36. 36. ORGANISATIONAL COMMUNICATIONcommunicator tends to be passive in an interchange. It ispossible that, for a relinquishing manager, hissubordinates take the lead in decision-making anddiscussion. The relinquishing manager has the lifeposition of “I am not O.K., You are O.K.”, which ischaracteristic of the child. Being humble and unsure, therelinquisher believes it has nothing worthwhile tocontribute.4. The Developmentor Communicator: The ideal type ofcommunication is, of course, that of the developmentor,which involves a high concern for both himself and forothers. The Developmentor is an adaptable social typewho can be a high or low participator in a group,depending upon the situation. Since they have the lifeposition of “I am O.K., You are O.K.”, they neither feel itnecessary to constantly assert their competence, nor dothey refrain from leadership positions when the needarises. The developmentor-communicator understandsthe need for a two way communication by not assumingthat he is always right. He is the one who, unlike thecontroller, allows the subordinate to make some mistakesin the process of learning, and builds in himself-confidence and esteem. 1
  37. 37. ORGANISATIONAL COMMUNICATION3.9 SUPERVISORY COMMUNICATION: Supervisory Communication is an importantdimension of management communication for properfunctioning of an organisation. It is mainly the supervisorwho is constantly in touch with the workers and, therefore,it is necessary for him to acquaint himself with theimportance of communication and the principles to befollowed for effective communication. “Talking it over” isvery important to an employee. Employees have assertedthat where communication is lacking, frustration andmisunderstanding exist, and that this condition not onlyreduces their productivity, but also has an adverse effecton the total working of the establishment. Supervisors,therefore, should always: (a) discuss problemsimmediately with the subordinates; (b) keep thediscussion frank and open; (c) choose a proper place; (d)be fair and impartial; and (e) develop good attitudes andmaintain good relations.Four aspects of interpersonal relationships influencecommunication in organisations: (1) The sender’s and receiver’s trust of each other; (2) The sender’s and receiver’s influence over each other; (3) The sender’s mobility aspirations; and 1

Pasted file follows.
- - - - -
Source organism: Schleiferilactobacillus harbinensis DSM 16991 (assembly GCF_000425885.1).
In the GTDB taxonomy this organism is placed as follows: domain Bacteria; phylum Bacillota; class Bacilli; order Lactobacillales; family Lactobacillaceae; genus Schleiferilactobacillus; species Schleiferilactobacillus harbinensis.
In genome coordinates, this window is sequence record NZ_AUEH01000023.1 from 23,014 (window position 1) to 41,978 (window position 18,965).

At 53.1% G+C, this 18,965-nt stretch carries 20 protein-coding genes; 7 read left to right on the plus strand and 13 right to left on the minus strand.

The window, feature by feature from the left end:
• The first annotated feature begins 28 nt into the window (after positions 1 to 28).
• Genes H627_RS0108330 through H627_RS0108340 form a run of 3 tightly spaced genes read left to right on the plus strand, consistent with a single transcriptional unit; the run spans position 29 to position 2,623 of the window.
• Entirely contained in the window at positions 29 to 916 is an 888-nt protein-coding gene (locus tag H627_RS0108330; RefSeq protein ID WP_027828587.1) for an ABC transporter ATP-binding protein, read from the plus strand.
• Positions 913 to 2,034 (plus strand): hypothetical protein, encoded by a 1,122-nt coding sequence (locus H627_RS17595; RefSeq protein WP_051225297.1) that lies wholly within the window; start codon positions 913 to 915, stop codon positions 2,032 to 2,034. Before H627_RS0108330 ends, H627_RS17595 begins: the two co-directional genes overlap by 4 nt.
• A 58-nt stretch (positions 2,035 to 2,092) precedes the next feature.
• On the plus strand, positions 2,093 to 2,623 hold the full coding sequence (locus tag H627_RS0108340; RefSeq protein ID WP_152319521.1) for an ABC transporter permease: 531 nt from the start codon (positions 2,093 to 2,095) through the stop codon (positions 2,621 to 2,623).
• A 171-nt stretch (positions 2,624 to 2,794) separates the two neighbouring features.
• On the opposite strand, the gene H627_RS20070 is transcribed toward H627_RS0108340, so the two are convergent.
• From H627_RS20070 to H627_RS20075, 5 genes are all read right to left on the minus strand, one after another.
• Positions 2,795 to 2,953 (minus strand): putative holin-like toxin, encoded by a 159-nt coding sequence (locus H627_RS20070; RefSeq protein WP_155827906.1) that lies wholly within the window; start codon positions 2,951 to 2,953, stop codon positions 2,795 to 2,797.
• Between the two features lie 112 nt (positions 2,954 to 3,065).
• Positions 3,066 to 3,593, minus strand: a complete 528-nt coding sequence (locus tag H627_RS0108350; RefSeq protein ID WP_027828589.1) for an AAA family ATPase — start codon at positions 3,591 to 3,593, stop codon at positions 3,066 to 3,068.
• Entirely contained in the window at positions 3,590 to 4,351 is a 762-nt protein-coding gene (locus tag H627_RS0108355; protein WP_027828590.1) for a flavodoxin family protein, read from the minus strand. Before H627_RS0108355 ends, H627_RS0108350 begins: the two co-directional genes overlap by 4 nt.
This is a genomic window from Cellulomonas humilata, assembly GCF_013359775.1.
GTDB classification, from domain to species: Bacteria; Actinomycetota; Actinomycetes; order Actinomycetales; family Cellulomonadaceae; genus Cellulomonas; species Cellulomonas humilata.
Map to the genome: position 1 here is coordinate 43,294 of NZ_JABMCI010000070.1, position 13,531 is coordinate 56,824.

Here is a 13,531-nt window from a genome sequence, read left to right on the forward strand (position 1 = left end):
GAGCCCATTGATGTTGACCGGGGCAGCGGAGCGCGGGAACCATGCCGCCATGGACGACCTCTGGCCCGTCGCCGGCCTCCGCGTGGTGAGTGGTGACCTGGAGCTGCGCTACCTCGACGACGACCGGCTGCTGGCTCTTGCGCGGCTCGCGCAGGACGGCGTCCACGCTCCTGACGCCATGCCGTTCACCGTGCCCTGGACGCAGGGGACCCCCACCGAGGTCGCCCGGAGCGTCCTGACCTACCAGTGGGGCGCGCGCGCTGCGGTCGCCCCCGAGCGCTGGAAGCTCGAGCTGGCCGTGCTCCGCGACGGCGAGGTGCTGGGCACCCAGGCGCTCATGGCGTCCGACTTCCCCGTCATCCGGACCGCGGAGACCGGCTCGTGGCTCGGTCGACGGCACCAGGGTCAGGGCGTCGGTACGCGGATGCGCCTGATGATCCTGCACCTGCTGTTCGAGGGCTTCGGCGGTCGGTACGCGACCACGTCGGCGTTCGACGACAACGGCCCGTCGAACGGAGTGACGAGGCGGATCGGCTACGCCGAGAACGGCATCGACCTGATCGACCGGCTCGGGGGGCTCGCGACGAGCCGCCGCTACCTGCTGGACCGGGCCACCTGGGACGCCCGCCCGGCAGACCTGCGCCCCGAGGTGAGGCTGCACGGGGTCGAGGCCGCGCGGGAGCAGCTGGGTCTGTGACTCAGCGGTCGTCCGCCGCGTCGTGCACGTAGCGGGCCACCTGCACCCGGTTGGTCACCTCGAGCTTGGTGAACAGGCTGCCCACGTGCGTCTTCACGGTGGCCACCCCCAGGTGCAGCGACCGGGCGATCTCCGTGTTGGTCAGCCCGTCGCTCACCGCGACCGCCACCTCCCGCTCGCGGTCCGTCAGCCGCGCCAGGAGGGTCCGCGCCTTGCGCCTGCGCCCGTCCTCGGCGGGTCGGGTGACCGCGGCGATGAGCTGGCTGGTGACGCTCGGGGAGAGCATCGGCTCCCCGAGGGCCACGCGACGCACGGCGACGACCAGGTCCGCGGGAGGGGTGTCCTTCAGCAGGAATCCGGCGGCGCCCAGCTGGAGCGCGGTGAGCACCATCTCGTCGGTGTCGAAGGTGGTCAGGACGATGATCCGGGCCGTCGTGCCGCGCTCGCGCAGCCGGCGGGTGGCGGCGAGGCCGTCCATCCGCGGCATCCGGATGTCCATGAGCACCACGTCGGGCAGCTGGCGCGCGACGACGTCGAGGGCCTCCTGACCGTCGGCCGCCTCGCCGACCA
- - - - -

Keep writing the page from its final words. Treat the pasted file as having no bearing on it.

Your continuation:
38. 38. ORGANISATIONAL COMMUNICATION (4) The norms and sanctions of the groups(s) to which the sender and receiver belong. When people trust each other, their communication tends to be more accurate and open; when they distrust each other, they are more likely to be secretive or hesitant to talk openly.3.10 EFFECTIVE COMMUNICATION The key to effective communication is reception ofmessages. It then implies that the transmission ofmessage sent and received does not presuppose thatcommunication has occurred. Only on receiving theintended message that one can conclude thatcommunication has occurred. The touchstone of effectivecommunication is hearing of the meaning “intended” andto carry out the message. It then appears thatcommunication to be effective not only needs the skill ofself-expression but also the skill of effective listening.Listening is more intricate and complicated than thephysical process of hearing. Effective listening habitsprevent misunderstanding and rumours. – There are four factors affecting reception ofmessages:(1) Attention(2) Perception(3) Comprehension 1